Optimizing Complex Decision-Making at MIT

Jean Pauphilet

Graduate student Jean Pauphilet is a French PhD student in the Operations Research Center. Credit: Gretchen Ertl

“Operations in practice are very messy, but I think that’s what makes them exciting,” says graduate student Jean Pauphilet.

When he began his engineering program at École Polytechnique in his hometown of Paris, Jean Pauphilet did not aspire to the academy.

“I used to associate academia with fundamental research, which I don’t enjoy much,” he says. “But slowly, I discovered another type of research, where people use rigorous scientific principles for applied and impactful projects.”

A fascination with projects that have direct applications to organizational problems led Pauphilet to the field of operations research and analytics — and to a PhD at the Operations Research Center (ORC), a joint program between the MIT Stephen A. Schwarzman College of Computing and the MIT Sloan School of Management.

Operations research models decision-making processes as mathematical optimization problems, such as planning for energy production given unpredictable fluctuations in demand. It’s a complex subject that Pauphilet finds exhilarating. “Operations in practice are very messy, but I think that’s what makes them exciting. You’re never short on problems to solve,” he says.

Working in the lab of Professor Dimitris Bertsimas, and in collaboration with Beth Israel Deaconess Medical Center, Pauphilet focuses on solving challenges in the health care field. For example, how can hospitals best make bed assignments and staffing decisions? These types of logistical decisions are “a pain point for everyone,” he notes.

“You really feel that you’re making peoples’ lives easier because when you’re talking about it to doctors and nurses, you realize that they don’t like to do it, they’re not trained at it, and it’s keeping them from actually doing their job. So, for me it was clear that it had a positive impact on their workload.” More recently, he has been involved in a group effort led by his advisor to develop analytics tools to inform policymakers and health care managers during the COVID-19 pandemic.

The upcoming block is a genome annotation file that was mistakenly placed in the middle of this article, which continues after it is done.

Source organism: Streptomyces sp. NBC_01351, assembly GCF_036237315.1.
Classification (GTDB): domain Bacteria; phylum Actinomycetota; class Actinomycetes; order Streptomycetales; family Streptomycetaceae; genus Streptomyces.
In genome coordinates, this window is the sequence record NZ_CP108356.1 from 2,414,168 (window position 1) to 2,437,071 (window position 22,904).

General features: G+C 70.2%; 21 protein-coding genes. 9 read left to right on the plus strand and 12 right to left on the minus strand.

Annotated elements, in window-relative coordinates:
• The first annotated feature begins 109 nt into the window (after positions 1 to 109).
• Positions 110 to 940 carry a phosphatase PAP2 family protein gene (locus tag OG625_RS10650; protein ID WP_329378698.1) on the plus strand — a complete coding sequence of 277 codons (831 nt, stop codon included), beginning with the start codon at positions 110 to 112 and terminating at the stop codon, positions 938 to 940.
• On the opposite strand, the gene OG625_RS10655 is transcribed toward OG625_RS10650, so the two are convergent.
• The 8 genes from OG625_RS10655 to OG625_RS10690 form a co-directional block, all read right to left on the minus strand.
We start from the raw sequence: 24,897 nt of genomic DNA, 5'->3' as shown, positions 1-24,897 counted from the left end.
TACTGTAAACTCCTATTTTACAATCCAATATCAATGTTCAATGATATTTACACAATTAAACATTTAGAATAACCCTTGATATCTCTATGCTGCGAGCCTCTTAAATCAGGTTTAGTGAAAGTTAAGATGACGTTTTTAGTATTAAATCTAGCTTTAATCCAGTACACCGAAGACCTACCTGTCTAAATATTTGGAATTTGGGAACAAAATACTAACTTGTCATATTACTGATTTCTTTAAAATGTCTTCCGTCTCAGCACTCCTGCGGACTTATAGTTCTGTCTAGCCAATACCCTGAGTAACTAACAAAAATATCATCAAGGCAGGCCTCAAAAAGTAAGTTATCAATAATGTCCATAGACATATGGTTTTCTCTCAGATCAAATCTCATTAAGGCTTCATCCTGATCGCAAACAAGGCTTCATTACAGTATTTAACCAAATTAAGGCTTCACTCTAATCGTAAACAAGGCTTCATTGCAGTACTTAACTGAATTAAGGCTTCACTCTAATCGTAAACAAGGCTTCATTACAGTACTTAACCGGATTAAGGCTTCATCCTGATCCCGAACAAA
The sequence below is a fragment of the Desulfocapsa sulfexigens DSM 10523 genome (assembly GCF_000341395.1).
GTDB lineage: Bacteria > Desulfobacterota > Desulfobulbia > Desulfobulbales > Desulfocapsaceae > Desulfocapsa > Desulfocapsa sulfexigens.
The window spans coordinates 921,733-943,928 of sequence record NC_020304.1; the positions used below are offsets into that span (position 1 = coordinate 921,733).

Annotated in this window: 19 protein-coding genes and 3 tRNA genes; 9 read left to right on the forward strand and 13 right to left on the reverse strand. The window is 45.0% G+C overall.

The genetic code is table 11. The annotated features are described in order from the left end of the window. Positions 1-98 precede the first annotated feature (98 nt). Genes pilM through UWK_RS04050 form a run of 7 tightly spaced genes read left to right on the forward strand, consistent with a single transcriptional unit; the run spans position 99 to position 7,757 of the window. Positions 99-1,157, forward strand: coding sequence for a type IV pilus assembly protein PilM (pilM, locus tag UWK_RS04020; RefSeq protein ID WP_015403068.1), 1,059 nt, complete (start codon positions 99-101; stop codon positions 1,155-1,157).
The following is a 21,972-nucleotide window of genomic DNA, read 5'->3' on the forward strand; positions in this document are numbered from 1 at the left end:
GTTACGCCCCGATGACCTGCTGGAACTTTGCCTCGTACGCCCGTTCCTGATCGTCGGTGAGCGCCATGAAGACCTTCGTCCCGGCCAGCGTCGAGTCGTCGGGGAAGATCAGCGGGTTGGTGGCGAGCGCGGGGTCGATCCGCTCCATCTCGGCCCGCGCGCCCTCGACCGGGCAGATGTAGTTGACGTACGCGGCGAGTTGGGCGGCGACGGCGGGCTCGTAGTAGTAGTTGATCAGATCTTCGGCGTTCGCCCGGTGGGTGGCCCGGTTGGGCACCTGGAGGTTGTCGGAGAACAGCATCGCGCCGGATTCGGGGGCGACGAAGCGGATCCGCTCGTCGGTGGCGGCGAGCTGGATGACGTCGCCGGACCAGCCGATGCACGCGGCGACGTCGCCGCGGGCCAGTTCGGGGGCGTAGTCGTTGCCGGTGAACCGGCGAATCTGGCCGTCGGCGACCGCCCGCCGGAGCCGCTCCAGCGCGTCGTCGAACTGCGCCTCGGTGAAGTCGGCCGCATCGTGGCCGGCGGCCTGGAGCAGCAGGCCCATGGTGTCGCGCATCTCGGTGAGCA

MIT Jean Pauphilet

Graduate student Jean Pauphilet. Credit: Gretchen Ertl

Becoming an expert

As the son of two doctors, Pauphilet is already comfortable working within the medical field. He also feels well-prepared by his training in France, which allows students to choose their majors late and emphasizes a background in math. “Operations research requires versatility,” he explains. “Methodologically, it can involve anything ranging from probability theory to optimization algorithms and machine learning. So, having a strong and wide math background definitely helps.”

This mentality has allowed him to grow into an expert in his field at MIT. “I’m less scared of research now,” he explains, “You might not find what you were expecting, but you always find something that is relevant to someone. So [research] is uncertain, but not risky. You can always get back on your feet in some way.” It’s a mentality that’s given him the confidence to find, solve, and address operations problems in novel ways in collaboration with companies and hospitals.